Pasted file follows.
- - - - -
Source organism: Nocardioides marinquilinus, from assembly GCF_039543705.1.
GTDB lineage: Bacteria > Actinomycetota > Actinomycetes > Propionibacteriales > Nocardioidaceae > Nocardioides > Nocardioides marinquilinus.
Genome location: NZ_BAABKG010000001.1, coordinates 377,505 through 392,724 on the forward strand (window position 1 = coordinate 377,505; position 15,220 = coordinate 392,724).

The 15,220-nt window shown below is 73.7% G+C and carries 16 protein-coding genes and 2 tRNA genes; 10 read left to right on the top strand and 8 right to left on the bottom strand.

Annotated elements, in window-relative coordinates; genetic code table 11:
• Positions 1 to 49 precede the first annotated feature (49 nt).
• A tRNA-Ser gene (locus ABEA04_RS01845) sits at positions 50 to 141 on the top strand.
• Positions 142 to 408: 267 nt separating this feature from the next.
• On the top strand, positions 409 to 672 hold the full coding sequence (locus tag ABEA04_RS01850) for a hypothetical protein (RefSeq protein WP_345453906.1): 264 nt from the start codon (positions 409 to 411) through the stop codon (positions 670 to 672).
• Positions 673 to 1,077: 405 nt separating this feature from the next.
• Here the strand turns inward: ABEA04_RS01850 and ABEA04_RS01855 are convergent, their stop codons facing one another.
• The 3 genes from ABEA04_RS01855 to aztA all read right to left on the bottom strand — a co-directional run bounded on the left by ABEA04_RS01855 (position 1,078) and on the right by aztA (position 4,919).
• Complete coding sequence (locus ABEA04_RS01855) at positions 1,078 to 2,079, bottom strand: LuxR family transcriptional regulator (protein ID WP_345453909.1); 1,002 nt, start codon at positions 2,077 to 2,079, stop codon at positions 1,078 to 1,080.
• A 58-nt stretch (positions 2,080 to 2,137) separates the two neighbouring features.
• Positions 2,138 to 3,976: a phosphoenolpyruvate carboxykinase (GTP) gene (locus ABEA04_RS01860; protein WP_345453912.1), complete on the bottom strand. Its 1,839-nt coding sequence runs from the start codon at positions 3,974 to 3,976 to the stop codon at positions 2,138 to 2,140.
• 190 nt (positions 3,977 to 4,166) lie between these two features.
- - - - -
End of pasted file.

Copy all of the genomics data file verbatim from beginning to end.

Source organism: Nocardioides marinquilinus, from assembly GCF_039543705.1.
GTDB lineage: Bacteria > Actinomycetota > Actinomycetes > Propionibacteriales > Nocardioidaceae > Nocardioides > Nocardioides marinquilinus.
Genome location: NZ_BAABKG010000001.1, coordinates 377,505 through 392,724 on the forward strand (window position 1 = coordinate 377,505; position 15,220 = coordinate 392,724).

The 15,220-nt window shown below is 73.7% G+C and carries 16 protein-coding genes and 2 tRNA genes; 10 read left to right on the top strand and 8 right to left on the bottom strand.

Annotated elements, in window-relative coordinates; genetic code table 11:
• Positions 1 to 49 precede the first annotated feature (49 nt).
• A tRNA-Ser gene (locus ABEA04_RS01845) sits at positions 50 to 141 on the top strand.
• Positions 142 to 408: 267 nt separating this feature from the next.
• On the top strand, positions 409 to 672 hold the full coding sequence (locus tag ABEA04_RS01850) for a hypothetical protein (RefSeq protein WP_345453906.1): 264 nt from the start codon (positions 409 to 411) through the stop codon (positions 670 to 672).
• Positions 673 to 1,077: 405 nt separating this feature from the next.
• Here the strand turns inward: ABEA04_RS01850 and ABEA04_RS01855 are convergent, their stop codons facing one another.
• The 3 genes from ABEA04_RS01855 to aztA all read right to left on the bottom strand — a co-directional run bounded on the left by ABEA04_RS01855 (position 1,078) and on the right by aztA (position 4,919).
• Complete coding sequence (locus ABEA04_RS01855) at positions 1,078 to 2,079, bottom strand: LuxR family transcriptional regulator (protein ID WP_345453909.1); 1,002 nt, start codon at positions 2,077 to 2,079, stop codon at positions 1,078 to 1,080.
• A 58-nt stretch (positions 2,080 to 2,137) separates the two neighbouring features.
• Positions 2,138 to 3,976: a phosphoenolpyruvate carboxykinase (GTP) gene (locus ABEA04_RS01860; protein WP_345453912.1), complete on the bottom strand. Its 1,839-nt coding sequence runs from the start codon at positions 3,974 to 3,976 to the stop codon at positions 2,138 to 2,140.
• 190 nt (positions 3,977 to 4,166) lie between these two features.